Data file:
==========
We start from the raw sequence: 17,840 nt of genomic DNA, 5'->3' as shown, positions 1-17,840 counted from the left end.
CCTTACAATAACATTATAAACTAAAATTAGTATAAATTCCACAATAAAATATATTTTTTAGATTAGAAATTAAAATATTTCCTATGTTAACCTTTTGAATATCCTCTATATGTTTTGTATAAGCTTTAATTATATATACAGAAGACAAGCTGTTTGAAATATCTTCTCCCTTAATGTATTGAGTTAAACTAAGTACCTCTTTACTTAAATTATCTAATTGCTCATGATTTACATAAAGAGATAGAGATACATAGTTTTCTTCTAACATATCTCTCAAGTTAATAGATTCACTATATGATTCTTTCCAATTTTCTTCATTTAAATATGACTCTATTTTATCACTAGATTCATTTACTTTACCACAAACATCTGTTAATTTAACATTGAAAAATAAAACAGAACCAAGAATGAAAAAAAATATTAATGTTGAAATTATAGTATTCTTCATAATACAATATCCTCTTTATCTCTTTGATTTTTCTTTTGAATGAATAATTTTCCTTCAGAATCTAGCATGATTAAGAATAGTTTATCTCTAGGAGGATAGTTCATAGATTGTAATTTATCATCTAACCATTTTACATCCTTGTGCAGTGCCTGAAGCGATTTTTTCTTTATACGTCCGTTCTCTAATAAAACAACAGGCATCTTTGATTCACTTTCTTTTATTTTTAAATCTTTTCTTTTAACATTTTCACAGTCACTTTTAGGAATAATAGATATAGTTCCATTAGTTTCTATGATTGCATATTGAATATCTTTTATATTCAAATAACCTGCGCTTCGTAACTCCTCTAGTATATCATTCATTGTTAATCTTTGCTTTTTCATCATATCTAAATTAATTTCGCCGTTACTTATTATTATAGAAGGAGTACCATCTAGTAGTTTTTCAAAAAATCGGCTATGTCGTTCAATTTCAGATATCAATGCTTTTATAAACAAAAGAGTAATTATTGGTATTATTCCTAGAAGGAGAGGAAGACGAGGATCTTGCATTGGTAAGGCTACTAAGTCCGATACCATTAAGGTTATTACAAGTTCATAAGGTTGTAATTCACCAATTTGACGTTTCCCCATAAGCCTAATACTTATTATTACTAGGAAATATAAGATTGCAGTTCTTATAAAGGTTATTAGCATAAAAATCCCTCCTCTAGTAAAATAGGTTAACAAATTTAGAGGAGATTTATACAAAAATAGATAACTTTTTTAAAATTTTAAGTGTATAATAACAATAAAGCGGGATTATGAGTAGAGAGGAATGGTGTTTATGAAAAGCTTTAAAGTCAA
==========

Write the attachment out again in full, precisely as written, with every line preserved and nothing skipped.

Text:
We start from the raw sequence: 17,840 nt of genomic DNA, 5'->3' as shown, positions 1-17,840 counted from the left end.
CCTTACAATAACATTATAAACTAAAATTAGTATAAATTCCACAATAAAATATATTTTTTAGATTAGAAATTAAAATATTTCCTATGTTAACCTTTTGAATATCCTCTATATGTTTTGTATAAGCTTTAATTATATATACAGAAGACAAGCTGTTTGAAATATCTTCTCCCTTAATGTATTGAGTTAAACTAAGTACCTCTTTACTTAAATTATCTAATTGCTCATGATTTACATAAAGAGATAGAGATACATAGTTTTCTTCTAACATATCTCTCAAGTTAATAGATTCACTATATGATTCTTTCCAATTTTCTTCATTTAAATATGACTCTATTTTATCACTAGATTCATTTACTTTACCACAAACATCTGTTAATTTAACATTGAAAAATAAAACAGAACCAAGAATGAAAAAAAATATTAATGTTGAAATTATAGTATTCTTCATAATACAATATCCTCTTTATCTCTTTGATTTTTCTTTTGAATGAATAATTTTCCTTCAGAATCTAGCATGATTAAGAATAGTTTATCTCTAGGAGGATAGTTCATAGATTGTAATTTATCATCTAACCATTTTACATCCTTGTGCAGTGCCTGAAGCGATTTTTTCTTTATACGTCCGTTCTCTAATAAAACAACAGGCATCTTTGATTCACTTTCTTTTATTTTTAAATCTTTTCTTTTAACATTTTCACAGTCACTTTTAGGAATAATAGATATAGTTCCATTAGTTTCTATGATTGCATATTGAATATCTTTTATATTCAAATAACCTGCGCTTCGTAACTCCTCTAGTATATCATTCATTGTTAATCTTTGCTTTTTCATCATATCTAAATTAATTTCGCCGTTACTTATTATTATAGAAGGAGTACCATCTAGTAGTTTTTCAAAAAATCGGCTATGTCGTTCAATTTCAGATATCAATGCTTTTATAAACAAAAGAGTAATTATTGGTATTATTCCTAGAAGGAGAGGAAGACGAGGATCTTGCATTGGTAAGGCTACTAAGTCCGATACCATTAAGGTTATTACAAGTTCATAAGGTTGTAATTCACCAATTTGACGTTTCCCCATAAGCCTAATACTTATTATTACTAGGAAATATAAGATTGCAGTTCTTATAAAGGTTATTAGCATAAAAATCCCTCCTCTAGTAAAATAGGTTAACAAATTTAGAGGAGATTTATACAAAAATAGATAACTTTTTTAAAATTTTAAGTGTATAATAACAATAAAGCGGGATTATGAGTAGAGAGGAATGGTGTTTATGAAAAGCTTTAAAGTCAA